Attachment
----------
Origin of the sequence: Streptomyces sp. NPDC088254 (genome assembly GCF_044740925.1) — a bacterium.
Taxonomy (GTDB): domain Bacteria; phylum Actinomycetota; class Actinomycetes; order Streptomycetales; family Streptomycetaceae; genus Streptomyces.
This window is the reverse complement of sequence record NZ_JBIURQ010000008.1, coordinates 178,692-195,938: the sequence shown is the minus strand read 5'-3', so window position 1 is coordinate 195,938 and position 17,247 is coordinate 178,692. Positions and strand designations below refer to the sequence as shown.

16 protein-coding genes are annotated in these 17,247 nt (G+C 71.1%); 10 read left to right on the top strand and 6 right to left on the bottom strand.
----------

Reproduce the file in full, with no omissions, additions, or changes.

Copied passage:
Origin of the sequence: Streptomyces sp. NPDC088254 (genome assembly GCF_044740925.1) — a bacterium.
Taxonomy (GTDB): domain Bacteria; phylum Actinomycetota; class Actinomycetes; order Streptomycetales; family Streptomycetaceae; genus Streptomyces.
This window is the reverse complement of sequence record NZ_JBIURQ010000008.1, coordinates 178,692-195,938: the sequence shown is the minus strand read 5'-3', so window position 1 is coordinate 195,938 and position 17,247 is coordinate 178,692. Positions and strand designations below refer to the sequence as shown.

16 protein-coding genes are annotated in these 17,247 nt (G+C 71.1%); 10 read left to right on the top strand and 6 right to left on the bottom strand.